God Did This Because We Were Hateful Rebels

It was come to this: either we must die eternally, or the Son of God must spill his blood; either we, or God’s own Son must suffer God’s wrath, one of the two; either miserable worms of the dust that had deserved it, or the glorious, amiable, beautiful, and innocent Son of God.

The fall of man brought it to this; it must be determined one way or t’other and it was determined, by the strangely free and boundless grace of God, that this his own Son should die that the offending worms might be freed, and set at liberty from their punishment, and that justice might make them happy. Here is grace indeed; well may we shout, “Grace, grace!” at this.

And beside, God did not do this for friends, but for enemies and haters of him. He did not do it for loyal subjects, but for rebels; he did not do it for those that were his children, but for the children of the devil; he did not do it for those that were excellent, but for those that were more hateful than toads or vipers; he did not do it for those that could be any way profitable or advantageous to him, but for those that were so weak, that instead of profiting God, they were not able in the least to help themselves.

God has given even fallen man such a gift, that He has left nothing for man to do that he may be happy, but only to receive what is given him. Though he has sinned, yet God requires no amends to be made by him; He requires of him no restoration; if they will receive His Son of Him, He requires neither money nor price; he is to do no penance in order to be forgiven. God offers to save him for nothing, only if he will receive salvation as it is offered; that is, freely through Christ, by faith in Him.

Jonathan Edwards, Works of Jonathan Edwards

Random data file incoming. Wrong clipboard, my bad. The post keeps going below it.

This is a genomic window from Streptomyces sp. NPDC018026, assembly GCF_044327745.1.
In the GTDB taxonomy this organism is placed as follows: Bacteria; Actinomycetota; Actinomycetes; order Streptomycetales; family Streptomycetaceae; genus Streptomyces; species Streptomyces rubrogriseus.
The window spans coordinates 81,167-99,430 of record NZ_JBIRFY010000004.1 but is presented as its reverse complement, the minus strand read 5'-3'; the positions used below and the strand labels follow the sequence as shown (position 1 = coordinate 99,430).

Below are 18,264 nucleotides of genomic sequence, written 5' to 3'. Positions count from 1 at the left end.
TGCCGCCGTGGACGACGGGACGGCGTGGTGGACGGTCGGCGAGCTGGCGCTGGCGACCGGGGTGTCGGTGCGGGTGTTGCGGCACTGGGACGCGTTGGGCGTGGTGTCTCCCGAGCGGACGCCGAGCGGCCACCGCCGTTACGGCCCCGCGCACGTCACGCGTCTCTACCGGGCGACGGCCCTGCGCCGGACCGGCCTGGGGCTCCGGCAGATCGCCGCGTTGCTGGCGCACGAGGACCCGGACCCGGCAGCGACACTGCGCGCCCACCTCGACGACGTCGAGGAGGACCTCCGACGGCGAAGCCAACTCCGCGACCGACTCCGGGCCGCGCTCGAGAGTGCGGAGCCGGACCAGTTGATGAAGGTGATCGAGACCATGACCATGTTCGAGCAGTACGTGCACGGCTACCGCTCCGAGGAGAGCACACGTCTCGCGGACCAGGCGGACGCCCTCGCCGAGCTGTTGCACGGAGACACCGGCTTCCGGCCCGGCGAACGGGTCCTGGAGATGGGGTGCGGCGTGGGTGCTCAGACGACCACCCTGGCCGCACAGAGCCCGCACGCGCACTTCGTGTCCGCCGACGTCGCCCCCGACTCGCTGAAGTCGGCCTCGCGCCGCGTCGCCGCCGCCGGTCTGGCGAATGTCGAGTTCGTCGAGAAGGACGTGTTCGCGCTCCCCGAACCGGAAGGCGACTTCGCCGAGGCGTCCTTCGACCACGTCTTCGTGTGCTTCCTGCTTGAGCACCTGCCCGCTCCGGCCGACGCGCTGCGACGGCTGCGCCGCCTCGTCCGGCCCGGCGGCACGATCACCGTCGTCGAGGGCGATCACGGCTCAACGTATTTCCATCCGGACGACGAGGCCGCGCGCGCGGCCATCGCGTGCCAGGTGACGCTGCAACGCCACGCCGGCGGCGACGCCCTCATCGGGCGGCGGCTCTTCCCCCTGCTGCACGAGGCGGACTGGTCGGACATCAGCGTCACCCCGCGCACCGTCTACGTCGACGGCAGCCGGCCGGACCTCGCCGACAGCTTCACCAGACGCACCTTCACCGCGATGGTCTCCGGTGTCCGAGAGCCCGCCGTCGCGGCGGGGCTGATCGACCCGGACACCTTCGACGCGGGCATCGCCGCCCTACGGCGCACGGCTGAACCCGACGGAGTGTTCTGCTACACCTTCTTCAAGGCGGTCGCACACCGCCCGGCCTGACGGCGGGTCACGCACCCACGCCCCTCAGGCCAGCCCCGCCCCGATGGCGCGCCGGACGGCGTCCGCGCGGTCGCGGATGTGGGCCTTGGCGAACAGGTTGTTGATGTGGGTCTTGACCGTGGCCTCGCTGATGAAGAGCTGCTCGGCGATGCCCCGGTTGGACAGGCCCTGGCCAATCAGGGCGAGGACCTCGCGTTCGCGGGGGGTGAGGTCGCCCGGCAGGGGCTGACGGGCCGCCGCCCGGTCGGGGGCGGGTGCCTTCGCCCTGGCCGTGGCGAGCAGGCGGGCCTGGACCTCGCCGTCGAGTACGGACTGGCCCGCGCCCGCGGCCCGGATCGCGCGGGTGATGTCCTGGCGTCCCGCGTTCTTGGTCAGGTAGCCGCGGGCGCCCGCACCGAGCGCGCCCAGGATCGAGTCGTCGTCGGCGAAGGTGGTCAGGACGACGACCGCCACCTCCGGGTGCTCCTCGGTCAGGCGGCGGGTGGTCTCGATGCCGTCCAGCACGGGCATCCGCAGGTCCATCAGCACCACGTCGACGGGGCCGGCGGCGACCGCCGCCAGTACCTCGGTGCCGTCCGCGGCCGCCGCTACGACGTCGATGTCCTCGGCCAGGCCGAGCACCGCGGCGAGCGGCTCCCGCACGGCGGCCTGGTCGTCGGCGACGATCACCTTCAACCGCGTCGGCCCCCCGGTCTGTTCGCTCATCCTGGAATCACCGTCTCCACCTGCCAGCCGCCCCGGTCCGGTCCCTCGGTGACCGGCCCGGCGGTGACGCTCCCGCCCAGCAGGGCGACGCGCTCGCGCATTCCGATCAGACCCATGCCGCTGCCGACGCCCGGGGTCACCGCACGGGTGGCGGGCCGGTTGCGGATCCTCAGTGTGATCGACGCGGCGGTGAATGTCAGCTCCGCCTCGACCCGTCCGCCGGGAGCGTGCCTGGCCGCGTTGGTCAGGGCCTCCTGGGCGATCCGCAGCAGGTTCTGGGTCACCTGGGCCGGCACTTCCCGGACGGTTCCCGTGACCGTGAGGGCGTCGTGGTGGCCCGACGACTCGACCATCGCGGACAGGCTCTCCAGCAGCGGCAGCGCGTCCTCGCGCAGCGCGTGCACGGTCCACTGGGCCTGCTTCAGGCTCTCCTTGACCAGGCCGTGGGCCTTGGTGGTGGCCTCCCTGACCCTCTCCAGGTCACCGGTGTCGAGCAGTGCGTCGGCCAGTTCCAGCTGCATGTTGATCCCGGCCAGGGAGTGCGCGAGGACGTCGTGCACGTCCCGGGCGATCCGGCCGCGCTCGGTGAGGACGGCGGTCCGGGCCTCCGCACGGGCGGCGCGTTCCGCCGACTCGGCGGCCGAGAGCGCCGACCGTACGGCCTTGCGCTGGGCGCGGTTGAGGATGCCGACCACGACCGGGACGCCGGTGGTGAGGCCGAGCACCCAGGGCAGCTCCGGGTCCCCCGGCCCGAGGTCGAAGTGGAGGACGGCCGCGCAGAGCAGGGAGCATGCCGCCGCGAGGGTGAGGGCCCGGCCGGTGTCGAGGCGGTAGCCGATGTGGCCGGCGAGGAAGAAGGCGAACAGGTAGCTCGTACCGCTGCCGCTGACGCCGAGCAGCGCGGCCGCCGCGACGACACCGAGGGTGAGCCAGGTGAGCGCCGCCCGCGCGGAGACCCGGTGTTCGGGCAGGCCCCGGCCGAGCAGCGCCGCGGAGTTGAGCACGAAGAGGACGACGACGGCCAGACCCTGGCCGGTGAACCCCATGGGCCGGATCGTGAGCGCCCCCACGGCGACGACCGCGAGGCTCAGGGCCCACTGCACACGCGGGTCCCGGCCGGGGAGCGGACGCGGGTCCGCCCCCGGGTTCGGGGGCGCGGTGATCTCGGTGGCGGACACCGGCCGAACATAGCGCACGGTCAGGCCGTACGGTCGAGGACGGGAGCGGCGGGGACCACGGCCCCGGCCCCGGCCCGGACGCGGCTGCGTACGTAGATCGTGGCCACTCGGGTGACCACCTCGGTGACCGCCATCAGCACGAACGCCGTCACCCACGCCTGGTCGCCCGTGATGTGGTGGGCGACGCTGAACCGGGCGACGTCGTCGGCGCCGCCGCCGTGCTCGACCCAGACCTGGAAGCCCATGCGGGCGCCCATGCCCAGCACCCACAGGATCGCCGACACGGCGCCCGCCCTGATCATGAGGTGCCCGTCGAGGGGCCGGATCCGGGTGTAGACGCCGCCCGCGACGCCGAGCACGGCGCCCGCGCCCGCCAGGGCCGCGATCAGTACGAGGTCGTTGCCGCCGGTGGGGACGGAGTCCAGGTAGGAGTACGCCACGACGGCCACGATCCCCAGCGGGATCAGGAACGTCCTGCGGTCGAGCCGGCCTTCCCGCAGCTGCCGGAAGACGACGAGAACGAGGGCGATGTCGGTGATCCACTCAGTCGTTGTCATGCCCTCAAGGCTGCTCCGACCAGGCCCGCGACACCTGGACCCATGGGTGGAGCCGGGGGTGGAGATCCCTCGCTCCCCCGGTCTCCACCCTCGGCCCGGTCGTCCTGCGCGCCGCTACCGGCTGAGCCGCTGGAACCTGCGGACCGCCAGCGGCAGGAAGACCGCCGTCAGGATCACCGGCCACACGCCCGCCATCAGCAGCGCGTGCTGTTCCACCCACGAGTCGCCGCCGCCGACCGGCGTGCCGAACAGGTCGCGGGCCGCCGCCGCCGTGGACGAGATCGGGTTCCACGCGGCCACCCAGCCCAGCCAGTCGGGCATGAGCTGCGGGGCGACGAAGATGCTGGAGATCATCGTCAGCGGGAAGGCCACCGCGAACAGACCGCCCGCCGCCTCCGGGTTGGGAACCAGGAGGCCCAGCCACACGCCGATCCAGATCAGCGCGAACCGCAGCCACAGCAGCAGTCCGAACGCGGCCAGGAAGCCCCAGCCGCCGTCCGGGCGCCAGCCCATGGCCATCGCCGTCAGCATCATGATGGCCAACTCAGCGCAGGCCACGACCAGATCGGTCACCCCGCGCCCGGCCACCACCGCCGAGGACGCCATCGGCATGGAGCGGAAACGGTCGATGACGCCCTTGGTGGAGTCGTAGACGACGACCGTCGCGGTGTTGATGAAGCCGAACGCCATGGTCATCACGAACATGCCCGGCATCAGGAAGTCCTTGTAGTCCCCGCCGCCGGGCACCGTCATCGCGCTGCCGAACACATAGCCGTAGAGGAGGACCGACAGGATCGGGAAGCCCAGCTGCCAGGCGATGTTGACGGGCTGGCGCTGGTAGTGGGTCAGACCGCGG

HT: Reformed Quotes

Cosmic Treason

Any sin is more or less heinous depending upon the honor and majesty of the one whom we had offended.  Since God is of infinite honor, infinite majesty, and infinite holiness, the slightest sin is of infinite consequence.  The slightest sin is nothing less than cosmic treason when we realize against whom we have sinned.

Jonathan Edwards (1703-1758)

The Banquet House

Christ is not only a remedy for your weariness and trouble, but he will give you an abundance of the contrary, joy and delight. They who come to Christ, do not only come to a resting-place after they have been wandering in a wilderness, but they come to a banqueting-house where they may rest, and where they may feast. They may cease from their former troubles and toils, and they may enter upon a course of delights and spiritual joys.

Jonathan Edwards (1703-1758)

Christ Condescends To Wash Our Feet

If one worm be a little exalted above another, by having more dust, or rather a bigger dunghill, how much does he make of himself! What a distance does he keep from those that are below him! And a little condescension is what he expects should be made much of, and greatly acknowledged. Christ condescends to wash our feet; but how would great men, (or rather bigger worms,) account themselves debased by acts of far less condescension!

Jonathan Edwards, The Excellency of Christ

Your Unchangeable Friend

You may greatly comfort yourself that you have an unchangeable friend in Christ Jesus.  From the unchangeableness of your Savior, you may be assured of your continuance in a state of grace.  As to yourself, you are so changeable, that, if left to yourself, you would soon fall utterly away. But Christ is the same, and therefore, when he has begun a good work in you he will finish it. As he has been the author, he will be the finisher of your faith.

When once you have entered on the happiness of heaven, it never shall be taken from you, because Christ, your Savior and friend, who bestows it on you, and in whom you have it, is unchangeable.  He will be the same forever and ever, and therefore so will be your happiness in heaven.

Jonathan Edwards (1703-1758)

Words Are Cheap

Passing affections easily produce words; and words are cheap; and godliness is more easily feigned in words than in actions. Christian practice is a costly, laborious thing. The self-denial that is required of Christians, and the narrowness of the way that leads to life, does not consist in words, but in practice. Hypocrites may much more easily be brought to talk like saints, than to act like saints.

Jonathan Edwards, The Religious Affections, p. 332